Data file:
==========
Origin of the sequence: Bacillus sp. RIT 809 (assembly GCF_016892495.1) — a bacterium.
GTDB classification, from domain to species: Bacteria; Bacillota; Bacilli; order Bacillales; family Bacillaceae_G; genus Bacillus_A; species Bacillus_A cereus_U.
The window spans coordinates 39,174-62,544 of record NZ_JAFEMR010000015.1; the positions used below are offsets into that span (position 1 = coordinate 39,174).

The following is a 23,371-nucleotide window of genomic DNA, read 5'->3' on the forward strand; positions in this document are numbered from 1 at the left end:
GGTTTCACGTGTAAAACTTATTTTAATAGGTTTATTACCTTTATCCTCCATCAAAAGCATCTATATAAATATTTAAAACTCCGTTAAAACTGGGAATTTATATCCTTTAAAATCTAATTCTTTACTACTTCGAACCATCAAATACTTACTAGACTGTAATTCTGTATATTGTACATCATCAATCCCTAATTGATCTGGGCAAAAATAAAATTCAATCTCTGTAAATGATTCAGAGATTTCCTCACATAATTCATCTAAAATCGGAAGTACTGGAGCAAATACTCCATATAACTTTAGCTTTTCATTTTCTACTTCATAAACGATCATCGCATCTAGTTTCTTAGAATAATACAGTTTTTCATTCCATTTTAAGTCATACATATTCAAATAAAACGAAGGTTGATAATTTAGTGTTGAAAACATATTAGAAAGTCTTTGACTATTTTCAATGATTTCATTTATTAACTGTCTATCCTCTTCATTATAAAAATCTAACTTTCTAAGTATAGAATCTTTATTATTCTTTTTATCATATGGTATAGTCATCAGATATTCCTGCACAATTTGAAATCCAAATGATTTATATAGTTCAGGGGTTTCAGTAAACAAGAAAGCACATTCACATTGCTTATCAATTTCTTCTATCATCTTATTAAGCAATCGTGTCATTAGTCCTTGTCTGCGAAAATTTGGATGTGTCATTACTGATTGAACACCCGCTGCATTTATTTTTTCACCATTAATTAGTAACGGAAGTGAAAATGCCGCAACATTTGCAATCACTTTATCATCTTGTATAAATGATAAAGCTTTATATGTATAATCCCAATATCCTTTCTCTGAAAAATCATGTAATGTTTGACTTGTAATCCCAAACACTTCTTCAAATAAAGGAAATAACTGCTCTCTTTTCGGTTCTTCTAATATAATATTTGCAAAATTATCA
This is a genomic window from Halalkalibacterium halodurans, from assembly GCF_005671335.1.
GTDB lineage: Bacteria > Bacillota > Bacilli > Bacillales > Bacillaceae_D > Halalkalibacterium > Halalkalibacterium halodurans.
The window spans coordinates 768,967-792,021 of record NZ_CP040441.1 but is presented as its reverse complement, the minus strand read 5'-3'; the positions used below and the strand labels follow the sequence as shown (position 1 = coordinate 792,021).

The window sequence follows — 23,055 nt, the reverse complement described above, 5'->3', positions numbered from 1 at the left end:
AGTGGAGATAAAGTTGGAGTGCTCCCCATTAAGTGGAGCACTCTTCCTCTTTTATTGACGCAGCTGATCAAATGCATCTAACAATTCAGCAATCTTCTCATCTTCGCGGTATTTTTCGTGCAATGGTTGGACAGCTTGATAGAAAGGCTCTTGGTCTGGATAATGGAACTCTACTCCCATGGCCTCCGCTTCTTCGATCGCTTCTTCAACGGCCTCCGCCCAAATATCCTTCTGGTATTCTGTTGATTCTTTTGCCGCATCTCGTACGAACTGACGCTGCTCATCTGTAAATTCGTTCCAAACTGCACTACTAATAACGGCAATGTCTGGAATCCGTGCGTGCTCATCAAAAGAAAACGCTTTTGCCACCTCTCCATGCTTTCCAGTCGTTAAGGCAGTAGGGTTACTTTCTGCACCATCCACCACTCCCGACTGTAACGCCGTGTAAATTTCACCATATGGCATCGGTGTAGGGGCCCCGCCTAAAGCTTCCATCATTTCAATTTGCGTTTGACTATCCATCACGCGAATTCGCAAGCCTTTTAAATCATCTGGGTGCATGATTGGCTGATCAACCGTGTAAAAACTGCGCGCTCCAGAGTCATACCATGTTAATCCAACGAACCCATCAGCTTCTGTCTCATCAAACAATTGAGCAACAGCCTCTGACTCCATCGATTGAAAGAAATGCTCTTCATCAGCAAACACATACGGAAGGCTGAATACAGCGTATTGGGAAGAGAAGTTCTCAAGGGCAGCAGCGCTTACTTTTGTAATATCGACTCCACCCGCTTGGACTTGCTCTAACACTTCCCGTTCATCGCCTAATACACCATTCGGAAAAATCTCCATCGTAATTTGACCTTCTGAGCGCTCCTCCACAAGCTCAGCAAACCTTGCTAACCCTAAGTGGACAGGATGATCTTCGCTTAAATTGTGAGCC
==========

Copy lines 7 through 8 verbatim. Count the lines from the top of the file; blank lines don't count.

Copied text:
GTDB lineage: Bacteria > Bacillota > Bacilli > Bacillales > Bacillaceae_D > Halalkalibacterium > Halalkalibacterium halodurans.
The window spans coordinates 768,967-792,021 of record NZ_CP040441.1 but is presented as its reverse complement, the minus strand read 5'-3'; the positions used below and the strand labels follow the sequence as shown (position 1 = coordinate 792,021).